The unimaginative will have scissors, tape and red, green or gold wrapping paper close at hand as they prepare to tackle the problem of disguising objects in paper.
But you can escape Yuletide boredom this season. You don't have to be the Andy Warhol of gift wrap, but don't be a cliche -- make your gifts really stand out with careful wrapping.Dressing up presents in holiday finery did not catch on until fairly recently. Gifts used to be wrapped in plain tissue or brown paper; it wasn't until the beginning of the 20th century that the gift-wrap industry exploded, with the first American gift-wrap company, Hy-Sil Manufacturing, opening in 1903, and the reigning king of the wrapping and greeting card world, Hallmark, launching in 1917. Once out of the dark ages, styles went from art deco in the 1930s to more realistic artwork with pop culture tie-ins during the '60s and '70s, to the slick styles we know today.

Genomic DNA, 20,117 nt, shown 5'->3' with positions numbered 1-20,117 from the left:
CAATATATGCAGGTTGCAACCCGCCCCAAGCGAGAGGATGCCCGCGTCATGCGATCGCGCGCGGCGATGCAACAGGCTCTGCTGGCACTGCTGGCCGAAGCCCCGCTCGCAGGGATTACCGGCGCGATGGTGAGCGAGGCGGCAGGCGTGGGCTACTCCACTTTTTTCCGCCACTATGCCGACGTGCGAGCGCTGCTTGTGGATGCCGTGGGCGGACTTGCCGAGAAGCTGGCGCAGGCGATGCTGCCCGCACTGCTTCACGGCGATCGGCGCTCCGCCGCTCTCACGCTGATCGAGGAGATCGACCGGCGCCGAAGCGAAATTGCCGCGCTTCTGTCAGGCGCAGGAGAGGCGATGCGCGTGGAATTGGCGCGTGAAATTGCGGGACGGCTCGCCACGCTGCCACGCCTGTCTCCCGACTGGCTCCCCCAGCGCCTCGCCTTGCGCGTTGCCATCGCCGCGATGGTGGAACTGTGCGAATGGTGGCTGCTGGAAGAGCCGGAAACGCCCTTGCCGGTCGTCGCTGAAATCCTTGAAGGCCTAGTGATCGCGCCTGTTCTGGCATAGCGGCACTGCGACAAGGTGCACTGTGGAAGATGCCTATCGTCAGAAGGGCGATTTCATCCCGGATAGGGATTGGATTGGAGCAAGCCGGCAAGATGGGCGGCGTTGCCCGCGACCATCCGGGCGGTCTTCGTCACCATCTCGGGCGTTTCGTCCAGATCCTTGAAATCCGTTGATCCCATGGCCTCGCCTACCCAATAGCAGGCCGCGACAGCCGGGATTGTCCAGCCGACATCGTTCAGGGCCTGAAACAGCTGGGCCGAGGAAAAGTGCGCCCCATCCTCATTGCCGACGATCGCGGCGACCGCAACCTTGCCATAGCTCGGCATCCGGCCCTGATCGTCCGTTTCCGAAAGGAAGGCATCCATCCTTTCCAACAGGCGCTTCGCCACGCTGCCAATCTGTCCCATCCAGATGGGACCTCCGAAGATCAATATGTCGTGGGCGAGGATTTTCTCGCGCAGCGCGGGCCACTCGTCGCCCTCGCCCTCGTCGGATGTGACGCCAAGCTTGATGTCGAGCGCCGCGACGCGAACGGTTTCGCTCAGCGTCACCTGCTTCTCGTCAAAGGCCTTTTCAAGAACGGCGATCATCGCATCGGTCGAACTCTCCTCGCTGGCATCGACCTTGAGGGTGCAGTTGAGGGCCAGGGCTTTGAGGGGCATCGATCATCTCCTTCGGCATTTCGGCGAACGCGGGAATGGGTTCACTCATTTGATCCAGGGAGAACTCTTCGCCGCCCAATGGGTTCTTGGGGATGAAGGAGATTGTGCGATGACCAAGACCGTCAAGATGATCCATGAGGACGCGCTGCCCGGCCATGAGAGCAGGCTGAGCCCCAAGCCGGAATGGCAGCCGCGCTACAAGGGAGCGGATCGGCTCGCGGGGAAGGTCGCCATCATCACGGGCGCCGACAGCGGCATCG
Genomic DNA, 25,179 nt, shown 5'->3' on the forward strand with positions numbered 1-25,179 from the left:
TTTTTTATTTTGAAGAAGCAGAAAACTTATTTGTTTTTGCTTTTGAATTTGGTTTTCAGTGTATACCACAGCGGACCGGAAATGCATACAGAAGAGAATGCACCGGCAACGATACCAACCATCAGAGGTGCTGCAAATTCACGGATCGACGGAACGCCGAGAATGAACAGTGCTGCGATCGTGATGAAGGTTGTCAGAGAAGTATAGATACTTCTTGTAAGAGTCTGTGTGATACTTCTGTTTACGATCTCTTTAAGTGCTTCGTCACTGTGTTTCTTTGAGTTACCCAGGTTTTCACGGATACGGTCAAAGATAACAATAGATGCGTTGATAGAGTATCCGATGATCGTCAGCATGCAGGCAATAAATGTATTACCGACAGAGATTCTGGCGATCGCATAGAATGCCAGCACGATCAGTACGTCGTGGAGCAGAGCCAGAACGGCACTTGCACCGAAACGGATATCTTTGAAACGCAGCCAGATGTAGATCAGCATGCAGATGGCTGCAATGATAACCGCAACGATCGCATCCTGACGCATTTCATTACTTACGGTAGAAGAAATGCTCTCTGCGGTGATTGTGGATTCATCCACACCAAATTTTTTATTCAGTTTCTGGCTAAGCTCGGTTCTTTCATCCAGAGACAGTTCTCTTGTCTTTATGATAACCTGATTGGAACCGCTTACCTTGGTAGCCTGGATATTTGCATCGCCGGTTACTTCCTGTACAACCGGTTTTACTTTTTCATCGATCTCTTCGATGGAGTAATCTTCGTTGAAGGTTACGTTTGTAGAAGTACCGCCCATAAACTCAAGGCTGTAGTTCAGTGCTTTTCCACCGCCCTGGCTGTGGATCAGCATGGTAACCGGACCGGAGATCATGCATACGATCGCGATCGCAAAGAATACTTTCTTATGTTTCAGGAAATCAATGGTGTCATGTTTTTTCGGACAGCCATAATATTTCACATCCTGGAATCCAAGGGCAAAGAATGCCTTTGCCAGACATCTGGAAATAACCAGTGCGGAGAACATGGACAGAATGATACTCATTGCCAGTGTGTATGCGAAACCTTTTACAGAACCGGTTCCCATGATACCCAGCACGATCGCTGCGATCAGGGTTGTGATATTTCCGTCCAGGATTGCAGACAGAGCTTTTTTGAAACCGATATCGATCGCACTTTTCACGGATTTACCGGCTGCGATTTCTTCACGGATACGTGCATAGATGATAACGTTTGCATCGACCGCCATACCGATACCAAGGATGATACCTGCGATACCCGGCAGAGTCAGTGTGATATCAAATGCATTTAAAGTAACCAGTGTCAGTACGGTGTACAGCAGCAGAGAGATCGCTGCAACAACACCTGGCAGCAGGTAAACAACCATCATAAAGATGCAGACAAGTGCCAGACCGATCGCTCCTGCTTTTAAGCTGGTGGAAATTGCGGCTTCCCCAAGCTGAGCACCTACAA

On a RollEven with modern gift wrapping's short history, a fresh look is always desired -- so here are a few small companies that are really thinking outside the box.
|Eieio's Bond/Red Paper|
Presenting the ProsTired of getting your fingers stuck in a bow? Many paper experts offer wrapping services if you'd prefer to have someone else do it. Kate's Paperie in New York City recently opened a
Japanese TraditionIn Japan, gift wrapping is rooted deep within the culture. There is a prescribed method for wrapping objects, from fans to tea sets to money. "It's more about an essence of being discrete, respectful and showing care," says Vicky Mihara Avery, who is of Japanese descent. Avery has been featured on the "Martha Stewart" TV show, teaching the art of Japanese gift wrapping, or origata, and owns family-run store
|A Paper Tree Package|
|Photo: V.M. Avery|
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